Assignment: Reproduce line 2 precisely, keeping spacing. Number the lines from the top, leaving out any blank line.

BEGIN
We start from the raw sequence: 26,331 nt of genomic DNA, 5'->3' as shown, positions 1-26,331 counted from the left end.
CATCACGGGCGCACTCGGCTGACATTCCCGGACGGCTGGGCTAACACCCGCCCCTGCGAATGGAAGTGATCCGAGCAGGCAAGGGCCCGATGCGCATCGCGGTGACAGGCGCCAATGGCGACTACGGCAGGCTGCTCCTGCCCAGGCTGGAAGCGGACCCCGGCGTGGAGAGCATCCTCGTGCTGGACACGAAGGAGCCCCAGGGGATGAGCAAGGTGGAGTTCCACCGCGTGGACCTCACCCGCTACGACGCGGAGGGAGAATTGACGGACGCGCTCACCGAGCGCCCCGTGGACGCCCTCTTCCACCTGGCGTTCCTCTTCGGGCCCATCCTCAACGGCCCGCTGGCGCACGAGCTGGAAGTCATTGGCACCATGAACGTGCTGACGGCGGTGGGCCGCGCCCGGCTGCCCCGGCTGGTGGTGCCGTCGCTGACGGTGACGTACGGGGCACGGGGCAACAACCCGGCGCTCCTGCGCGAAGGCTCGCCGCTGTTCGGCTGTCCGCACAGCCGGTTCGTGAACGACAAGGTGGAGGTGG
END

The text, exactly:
CATCACGGGCGCACTCGGCTGACATTCCCGGACGGCTGGGCTAACACCCGCCCCTGCGAATGGAAGTGATCCGAGCAGGCAAGGGCCCGATGCGCATCGCGGTGACAGGCGCCAATGGCGACTACGGCAGGCTGCTCCTGCCCAGGCTGGAAGCGGACCCCGGCGTGGAGAGCATCCTCGTGCTGGACACGAAGGAGCCCCAGGGGATGAGCAAGGTGGAGTTCCACCGCGTGGACCTCACCCGCTACGACGCGGAGGGAGAATTGACGGACGCGCTCACCGAGCGCCCCGTGGACGCCCTCTTCCACCTGGCGTTCCTCTTCGGGCCCATCCTCAACGGCCCGCTGGCGCACGAGCTGGAAGTCATTGGCACCATGAACGTGCTGACGGCGGTGGGCCGCGCCCGGCTGCCCCGGCTGGTGGTGCCGTCGCTGACGGTGACGTACGGGGCACGGGGCAACAACCCGGCGCTCCTGCGCGAAGGCTCGCCGCTGTTCGGCTGTCCGCACAGCCGGTTCGTGAACGACAAGGTGGAGGTGG